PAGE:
Chinese smartphone maker Huawei was dealt another blow Friday after the U.S. Commerce Department amended an export rule to prevent it from purchasing semiconductors from U.S. companies. 

In a statement, the Commerce Department said by amending the export rule it "cuts off" Huawei's ability to get around U.S. export controls. The Commerce Department contends that Huawei has continued to use software and semiconductors from U.S. companies even after the company and 114 of its overseas affiliates were added to a blacklist late last year.  

U.S. and China chess pieces smashing into each other.

IMAGE SOURCE: GETTY IMAGES.

"Despite the Entity List actions the Department took last year, Huawei and its foreign affiliates have stepped-up efforts to undermine these national security-based restrictions through an indigenization effort.  However, that effort is still dependent on U.S. technologies," said Secretary of Commerce Wilbur Ross in the press release.  "This is not how a responsible global corporate citizen behaves.  We must amend our rules exploited by Huawei and HiSilicon and prevent U.S. technologies from enabling malign activities contrary to U.S. national security and foreign policy interests."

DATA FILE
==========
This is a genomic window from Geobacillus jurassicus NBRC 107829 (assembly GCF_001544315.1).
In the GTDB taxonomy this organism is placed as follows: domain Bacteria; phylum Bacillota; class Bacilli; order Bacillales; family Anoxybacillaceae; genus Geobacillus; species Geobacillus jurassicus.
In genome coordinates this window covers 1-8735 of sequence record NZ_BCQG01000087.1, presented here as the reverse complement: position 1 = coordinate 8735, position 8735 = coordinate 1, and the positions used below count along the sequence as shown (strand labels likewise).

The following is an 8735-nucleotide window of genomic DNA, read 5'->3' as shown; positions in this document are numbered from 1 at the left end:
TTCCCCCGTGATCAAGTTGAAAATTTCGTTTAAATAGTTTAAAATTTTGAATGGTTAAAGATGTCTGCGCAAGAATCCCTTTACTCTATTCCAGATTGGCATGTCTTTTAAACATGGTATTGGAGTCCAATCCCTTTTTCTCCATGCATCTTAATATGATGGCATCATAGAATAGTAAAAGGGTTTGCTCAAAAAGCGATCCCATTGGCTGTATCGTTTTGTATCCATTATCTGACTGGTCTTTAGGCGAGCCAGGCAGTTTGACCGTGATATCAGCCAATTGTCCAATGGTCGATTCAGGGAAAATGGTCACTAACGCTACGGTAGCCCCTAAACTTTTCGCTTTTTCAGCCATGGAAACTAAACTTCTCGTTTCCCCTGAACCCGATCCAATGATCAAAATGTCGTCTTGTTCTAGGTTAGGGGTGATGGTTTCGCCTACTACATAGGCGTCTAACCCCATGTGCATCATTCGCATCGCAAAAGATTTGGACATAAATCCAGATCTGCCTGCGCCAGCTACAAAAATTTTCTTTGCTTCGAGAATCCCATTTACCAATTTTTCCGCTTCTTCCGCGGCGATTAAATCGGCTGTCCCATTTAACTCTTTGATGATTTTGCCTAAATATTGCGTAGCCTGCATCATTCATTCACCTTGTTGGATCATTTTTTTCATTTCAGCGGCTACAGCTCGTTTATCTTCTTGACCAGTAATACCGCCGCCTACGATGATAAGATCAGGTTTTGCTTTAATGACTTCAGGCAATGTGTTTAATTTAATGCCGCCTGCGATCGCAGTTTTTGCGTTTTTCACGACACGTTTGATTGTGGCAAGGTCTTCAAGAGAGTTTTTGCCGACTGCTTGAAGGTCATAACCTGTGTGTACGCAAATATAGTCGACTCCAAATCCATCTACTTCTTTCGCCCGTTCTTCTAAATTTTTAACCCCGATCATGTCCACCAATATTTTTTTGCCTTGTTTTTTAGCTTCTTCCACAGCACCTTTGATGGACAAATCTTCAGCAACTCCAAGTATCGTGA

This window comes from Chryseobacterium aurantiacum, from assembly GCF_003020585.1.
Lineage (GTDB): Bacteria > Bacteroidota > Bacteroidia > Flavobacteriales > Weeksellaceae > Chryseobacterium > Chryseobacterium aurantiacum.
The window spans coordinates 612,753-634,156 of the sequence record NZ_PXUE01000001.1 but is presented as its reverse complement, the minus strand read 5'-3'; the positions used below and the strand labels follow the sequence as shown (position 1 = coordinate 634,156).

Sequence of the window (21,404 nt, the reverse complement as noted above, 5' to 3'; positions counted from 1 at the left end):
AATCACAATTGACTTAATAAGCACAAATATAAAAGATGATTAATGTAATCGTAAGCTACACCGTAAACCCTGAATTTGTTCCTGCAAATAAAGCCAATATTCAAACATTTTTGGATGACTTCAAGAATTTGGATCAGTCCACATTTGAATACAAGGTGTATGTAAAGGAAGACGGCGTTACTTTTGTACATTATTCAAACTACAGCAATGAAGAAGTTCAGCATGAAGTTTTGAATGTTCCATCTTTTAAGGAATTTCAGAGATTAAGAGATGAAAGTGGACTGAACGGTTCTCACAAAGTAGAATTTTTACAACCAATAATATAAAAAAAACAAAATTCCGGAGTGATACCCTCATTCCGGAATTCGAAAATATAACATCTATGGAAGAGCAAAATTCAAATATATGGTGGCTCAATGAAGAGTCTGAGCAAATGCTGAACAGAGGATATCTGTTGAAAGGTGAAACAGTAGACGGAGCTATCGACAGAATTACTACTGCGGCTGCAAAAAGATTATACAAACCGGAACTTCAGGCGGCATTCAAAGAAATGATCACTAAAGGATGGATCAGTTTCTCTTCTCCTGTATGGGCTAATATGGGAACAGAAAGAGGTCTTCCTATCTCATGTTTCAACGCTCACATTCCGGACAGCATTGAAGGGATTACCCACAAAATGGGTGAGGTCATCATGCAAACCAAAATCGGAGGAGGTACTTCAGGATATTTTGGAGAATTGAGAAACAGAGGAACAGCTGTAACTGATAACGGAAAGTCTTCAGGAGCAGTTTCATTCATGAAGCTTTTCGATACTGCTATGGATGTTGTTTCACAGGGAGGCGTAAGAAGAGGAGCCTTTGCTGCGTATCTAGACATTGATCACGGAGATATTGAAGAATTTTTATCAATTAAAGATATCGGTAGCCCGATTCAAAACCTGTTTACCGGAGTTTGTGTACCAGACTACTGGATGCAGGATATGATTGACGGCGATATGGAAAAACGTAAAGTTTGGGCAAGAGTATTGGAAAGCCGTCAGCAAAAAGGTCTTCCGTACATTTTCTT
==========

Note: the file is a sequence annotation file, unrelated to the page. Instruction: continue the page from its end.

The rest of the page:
The restrictions cover semiconductor designs and chipsets, including ones outside of the U.S. that are made with U.S. equipment. Companies that work with Huawei will require a license from the Commerce Department. 

The move will likely heighten tensions between the U.S. and China, which have been embroiled in a trade war. Amid the pandemic, the relationship has soured even more, with both sides pointing fingers at one another. As tensions rise, the White House has been working to get U.S. semiconductor companies to develop more chips on U.S. soil to lessen the industry's dependence on China for supplies. The Trump Administration has been holding talks with Intel (NASDAQ:INTC)  and Taiwan Semiconductor Manufacturing (NYSE:TSM) about building chip plants in the U.S. TSMC announced Friday that it will build a $12 billion semiconductor facility in Arizona.